On April 15, 2013, the United States Supreme Court agreed to review a case involving the question of when the statute of limitations accrues for judicial review of an adverse benefits determination under an ERISA long-term disability plan.
On November 18, 2010, Julie Heimeshoff (“Heimeshoff”) filed suit against Hartford Life & Accident Insurance Company (“Hartford”) and her former employer, Walmart Inc., after Hartford denied her claim for benefits under a long-term disability plan established by Walmart (the “Plan”). See Heimeshoff v. Hartford Life & Accid. Ins. Co, et al., 2012 U.S. Dist. LEXIS 6882 (D. Conn. 2012).
Hartford filed a motion to dismiss on the ground that Heimeshoff’s claim was barred by the three-year contractual limitations period in the Plan, which provided as follows: “Legal action cannot be taken against The Hartford . . . 3 years after the time written proof of loss is required to be furnished according to the terms of the policy.” As to proof of loss, the Plan required that “[w]ritten proof of loss must be sent to The Hartford within 90 days after the start of the period for which The Hartford owes payment.”
The district court granted Hartford’s motion to dismiss because Heimeshoff filed her complaint more than three years after proof of loss was required to be furnished under the Plan. In doing so, the district court rejected Heimeshoff’s argument that the Plan provision was ambiguous and that the limitations period did not begin to run until the final denial latter. The Court also rejected her argument that Hartford could not rely on the limitations period because it failed to advise Heimeshoff of the limitations period in the denial letter.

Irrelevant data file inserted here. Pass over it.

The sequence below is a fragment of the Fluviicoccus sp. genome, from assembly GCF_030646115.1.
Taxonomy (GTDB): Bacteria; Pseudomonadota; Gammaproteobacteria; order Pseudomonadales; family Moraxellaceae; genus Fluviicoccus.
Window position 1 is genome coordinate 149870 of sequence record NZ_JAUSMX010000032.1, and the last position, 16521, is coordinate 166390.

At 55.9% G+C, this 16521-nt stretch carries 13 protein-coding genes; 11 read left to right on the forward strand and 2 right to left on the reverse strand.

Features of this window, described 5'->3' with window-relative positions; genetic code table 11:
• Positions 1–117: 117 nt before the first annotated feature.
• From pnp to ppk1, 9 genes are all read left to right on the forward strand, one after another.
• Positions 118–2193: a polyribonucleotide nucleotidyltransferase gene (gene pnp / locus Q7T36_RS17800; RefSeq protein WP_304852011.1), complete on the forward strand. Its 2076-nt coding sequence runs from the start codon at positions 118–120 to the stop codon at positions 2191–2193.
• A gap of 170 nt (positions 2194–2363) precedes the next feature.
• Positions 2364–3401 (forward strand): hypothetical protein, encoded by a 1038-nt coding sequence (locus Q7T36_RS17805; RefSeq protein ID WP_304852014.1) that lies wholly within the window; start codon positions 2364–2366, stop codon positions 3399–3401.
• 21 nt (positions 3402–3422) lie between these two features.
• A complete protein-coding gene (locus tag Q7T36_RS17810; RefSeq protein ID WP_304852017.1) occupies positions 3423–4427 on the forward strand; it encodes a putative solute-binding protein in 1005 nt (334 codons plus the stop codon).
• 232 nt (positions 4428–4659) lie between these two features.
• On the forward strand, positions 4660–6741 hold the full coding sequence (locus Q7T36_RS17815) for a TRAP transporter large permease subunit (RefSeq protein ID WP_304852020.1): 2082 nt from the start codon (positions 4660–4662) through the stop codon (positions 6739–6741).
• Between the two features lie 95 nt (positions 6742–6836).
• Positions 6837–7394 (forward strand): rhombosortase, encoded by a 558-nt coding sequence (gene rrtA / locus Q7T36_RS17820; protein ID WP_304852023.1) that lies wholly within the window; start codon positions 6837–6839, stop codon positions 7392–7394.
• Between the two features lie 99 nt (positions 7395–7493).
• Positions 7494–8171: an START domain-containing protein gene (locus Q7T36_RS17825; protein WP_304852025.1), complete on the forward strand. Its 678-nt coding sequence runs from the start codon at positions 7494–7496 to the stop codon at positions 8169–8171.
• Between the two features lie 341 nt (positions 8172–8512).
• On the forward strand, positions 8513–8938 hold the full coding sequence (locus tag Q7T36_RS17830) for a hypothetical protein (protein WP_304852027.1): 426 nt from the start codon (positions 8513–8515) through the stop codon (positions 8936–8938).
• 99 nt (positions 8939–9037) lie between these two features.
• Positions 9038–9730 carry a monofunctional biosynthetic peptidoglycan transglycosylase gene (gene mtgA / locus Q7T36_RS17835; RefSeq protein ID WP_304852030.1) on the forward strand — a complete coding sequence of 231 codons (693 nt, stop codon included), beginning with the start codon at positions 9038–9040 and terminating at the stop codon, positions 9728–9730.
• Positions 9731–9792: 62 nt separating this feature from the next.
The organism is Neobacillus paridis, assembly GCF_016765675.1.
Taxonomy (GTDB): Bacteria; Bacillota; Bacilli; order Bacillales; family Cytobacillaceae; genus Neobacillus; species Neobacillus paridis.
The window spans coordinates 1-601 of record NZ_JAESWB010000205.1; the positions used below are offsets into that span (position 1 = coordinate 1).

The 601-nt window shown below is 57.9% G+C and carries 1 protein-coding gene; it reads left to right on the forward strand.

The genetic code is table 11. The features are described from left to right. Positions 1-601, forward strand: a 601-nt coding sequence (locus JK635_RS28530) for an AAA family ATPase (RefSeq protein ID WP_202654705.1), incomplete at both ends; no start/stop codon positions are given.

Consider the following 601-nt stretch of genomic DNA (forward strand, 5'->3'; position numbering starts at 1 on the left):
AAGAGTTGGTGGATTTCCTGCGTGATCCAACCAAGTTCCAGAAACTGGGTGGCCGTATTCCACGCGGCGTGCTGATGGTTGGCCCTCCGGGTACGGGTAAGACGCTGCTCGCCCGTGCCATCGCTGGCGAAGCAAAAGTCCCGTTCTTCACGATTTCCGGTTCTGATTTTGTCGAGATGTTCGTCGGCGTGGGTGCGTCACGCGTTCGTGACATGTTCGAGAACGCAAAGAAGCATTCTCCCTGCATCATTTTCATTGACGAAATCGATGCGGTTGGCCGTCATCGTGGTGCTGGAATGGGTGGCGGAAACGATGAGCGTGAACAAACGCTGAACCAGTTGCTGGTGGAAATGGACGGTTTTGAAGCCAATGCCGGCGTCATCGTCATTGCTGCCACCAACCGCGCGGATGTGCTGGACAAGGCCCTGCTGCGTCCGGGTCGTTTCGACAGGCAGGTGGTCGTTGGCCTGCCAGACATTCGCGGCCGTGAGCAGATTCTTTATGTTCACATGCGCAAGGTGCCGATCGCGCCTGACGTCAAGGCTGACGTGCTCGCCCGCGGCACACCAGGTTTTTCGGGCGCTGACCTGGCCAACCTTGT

The Court of Appeal for the Second Circuit affirmed, holding that, under Connecticut law, parties to an insurance contract may shorten the limitations period and that the “policy language is unambiguous and it does not offend the statute to have the limitations period begin to run before the claim accrues.”
Heimeshoff filed a petition for writ of certiorari, which the Supreme Court granted on April 15, 2012, as to the following question: “When should a statute of limitations accrue for judicial review of an ERISA disability adverse benefit determination?” Heimeshoff v. Hartford Life & Accid. Ins. Co, et al., Case No. 12-729.
The Supreme Court’s decision will be important because ERISA does not provide a limitations period for actions for plan benefits under 29 U.S.C. § 1132. As a result, federal courts apply the applicable state statute of limitations period that is most analogous or, if permitted, federal courts will apply the contractual limitations period, which may be shorter than the state statute. Thus, the Court’s decision will provide uniformity on the accrual of benefit claims under contractual limitations periods in ERISA group policies.